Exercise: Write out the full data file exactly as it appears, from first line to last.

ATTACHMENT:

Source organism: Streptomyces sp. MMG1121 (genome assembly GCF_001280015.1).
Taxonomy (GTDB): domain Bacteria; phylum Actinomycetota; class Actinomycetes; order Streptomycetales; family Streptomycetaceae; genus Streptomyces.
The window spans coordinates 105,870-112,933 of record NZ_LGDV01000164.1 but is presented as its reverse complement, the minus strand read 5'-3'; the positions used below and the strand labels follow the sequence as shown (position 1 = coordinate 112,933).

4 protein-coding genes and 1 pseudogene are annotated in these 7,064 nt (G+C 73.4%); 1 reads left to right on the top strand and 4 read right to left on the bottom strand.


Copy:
Source organism: Streptomyces sp. MMG1121 (genome assembly GCF_001280015.1).
Taxonomy (GTDB): domain Bacteria; phylum Actinomycetota; class Actinomycetes; order Streptomycetales; family Streptomycetaceae; genus Streptomyces.
The window spans coordinates 105,870-112,933 of record NZ_LGDV01000164.1 but is presented as its reverse complement, the minus strand read 5'-3'; the positions used below and the strand labels follow the sequence as shown (position 1 = coordinate 112,933).

4 protein-coding genes and 1 pseudogene are annotated in these 7,064 nt (G+C 73.4%); 1 reads left to right on the top strand and 4 read right to left on the bottom strand.